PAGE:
Call to Confession: Week 3

Call to Confession: Race, White Privilege, and the Church

Photo Credit: David Wigger

Photo Credit: David Wigger

Week 3

Larissa CarouselThe Time Was YesterdayRev. Larissa Kwong Abazia

White privilege means waking up in the morning with the ability to decide whether or not racism will be a part of your day. Just ask people of color who teach their black sons how to interact with police so that they can stay alive. Or who listen to well-meaning compliments on our ability to speak English while repeating over and over that we are “from here.” Ask people of color who live in fear that the wrong gesture or glance will result in an accusation of terrorism, or those who watch as our cultures are narrowed down to a November holiday that probably didn’t happen like the picture on the Hallmark card. Ask those families who have been accused of “hopping over the border” to work illegally in this country. Continue Reading

Janet Guyer CarouselVisiting Elmina Slave Castle with African Global PartnersRev. Janet Guyer

In September 2015, about 70 Presbyterian and Reformed African women church leaders came together in Accra, Ghana, for the third Tumekutana Conference. Our theme was “Freedom in Christ: From Slavery to Empowerment” based on Luke 13:12 “Woman, you are set free…” As part of the conference we took a field trip to the Elmina Slave Castle. We walked through the crowded village with a sense of anticipation, not know exactly where we were going or what we would find. Then, there it was in front of us, a large, imposing building. We crossed a bridge over what appeared to be a moat and walked through a dark, cool tunnel-like entryway before we emerged into the bright sunlight of the main courtyard of the castle. Continue Reading

Jessie F-B CarouselFrom the Slave Dungeons of Cape Coast,” Jessie Fubara-Manuel

What madness
Extreme inhumanity
Not accidental
Not mere mistake
Planned and executed
In utter wickedness. Continue Reading

Charles Carousel 2The Privilege of Only Singing ‘Our’ SongRev. Charles Freeman

It is most unlikely that Reginald Heber, vicar of the village church of Hodnet, meant to be hostile to or dismissive of the peoples of the world when he penned a hymn urging the church to its missionary task. Heber spoke and wrote often of the need for missionary work and later backed up his words with three years service as Bishop of Calcutta. His frequent travels and tireless work for those in his charge there were ruinous to his health, however, and Heber died in India in 1826. He was also a hymnodist of note, with “Holy, Holy, Holy” his most famous text today. Nonetheless, his most famous mission hymn left a mixed and uncertain legacy at best. Continue Reading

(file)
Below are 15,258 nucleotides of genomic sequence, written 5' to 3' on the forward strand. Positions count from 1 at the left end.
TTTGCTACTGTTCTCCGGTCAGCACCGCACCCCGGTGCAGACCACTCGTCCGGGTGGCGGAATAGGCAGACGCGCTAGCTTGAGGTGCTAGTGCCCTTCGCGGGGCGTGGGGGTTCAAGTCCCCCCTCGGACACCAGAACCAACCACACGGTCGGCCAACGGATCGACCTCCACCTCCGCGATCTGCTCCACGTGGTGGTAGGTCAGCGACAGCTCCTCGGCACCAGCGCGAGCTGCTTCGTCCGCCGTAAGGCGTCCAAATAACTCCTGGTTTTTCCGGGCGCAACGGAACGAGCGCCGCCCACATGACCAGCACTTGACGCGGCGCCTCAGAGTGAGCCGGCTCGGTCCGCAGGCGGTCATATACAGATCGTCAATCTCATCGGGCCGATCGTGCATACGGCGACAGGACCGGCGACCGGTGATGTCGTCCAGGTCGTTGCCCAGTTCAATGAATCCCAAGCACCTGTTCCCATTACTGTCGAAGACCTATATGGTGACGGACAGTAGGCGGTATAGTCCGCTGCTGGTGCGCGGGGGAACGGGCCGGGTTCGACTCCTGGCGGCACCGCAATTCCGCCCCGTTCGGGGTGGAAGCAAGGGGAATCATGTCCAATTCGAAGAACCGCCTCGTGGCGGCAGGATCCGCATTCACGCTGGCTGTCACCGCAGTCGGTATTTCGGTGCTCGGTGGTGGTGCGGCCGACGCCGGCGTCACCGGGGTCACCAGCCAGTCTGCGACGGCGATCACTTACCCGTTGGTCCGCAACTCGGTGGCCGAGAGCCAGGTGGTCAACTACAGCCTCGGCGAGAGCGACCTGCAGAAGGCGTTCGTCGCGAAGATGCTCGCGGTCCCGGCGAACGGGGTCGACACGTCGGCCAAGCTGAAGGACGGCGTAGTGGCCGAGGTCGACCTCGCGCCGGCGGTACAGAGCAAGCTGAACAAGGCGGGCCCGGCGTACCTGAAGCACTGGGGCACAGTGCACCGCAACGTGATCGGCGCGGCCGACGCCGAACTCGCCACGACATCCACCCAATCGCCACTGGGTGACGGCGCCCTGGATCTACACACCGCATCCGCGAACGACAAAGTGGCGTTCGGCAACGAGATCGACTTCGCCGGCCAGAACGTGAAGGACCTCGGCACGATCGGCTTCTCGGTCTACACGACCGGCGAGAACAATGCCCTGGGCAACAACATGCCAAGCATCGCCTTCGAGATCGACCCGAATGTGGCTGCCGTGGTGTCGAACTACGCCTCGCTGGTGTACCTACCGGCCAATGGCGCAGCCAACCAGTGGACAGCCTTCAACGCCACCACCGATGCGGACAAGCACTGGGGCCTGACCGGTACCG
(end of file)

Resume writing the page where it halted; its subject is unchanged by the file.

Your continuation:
Melanie Harris CarouselStrands of One Thread: Ecowomanism, Rev. Dr. Melanie L. Harris

The struggle for gender, racial, and economic justice are all parts of the same thread, and deal with similar questions of power and privilege. Rev. Dr. Melanie L. Harris, Associate Professor of Religion and Ethics at Texas Christian University, explores the voices and perspectives of women from African descent in the below conversation with Rev. Rebecca Barnes, PC(USA) Associate for Environmental Ministries. Continue Reading

Nora Leccese CarouselLate We Come? The Need for Unapologetic Affirmation that Black Lives Matter to the White Church, Nora Leccese

Late we come. At once an admonition, a confession, and a promise. From my office, I can almost see the National Mall where Dr. Eugene Carson Blake delivered this speech nearly a half century ago. His words are as salient today as they were then. As a white American I do feel shame when I think, “We came late and have one foot out the door to leave early. Did we just stay for the snacks?” Continue Reading

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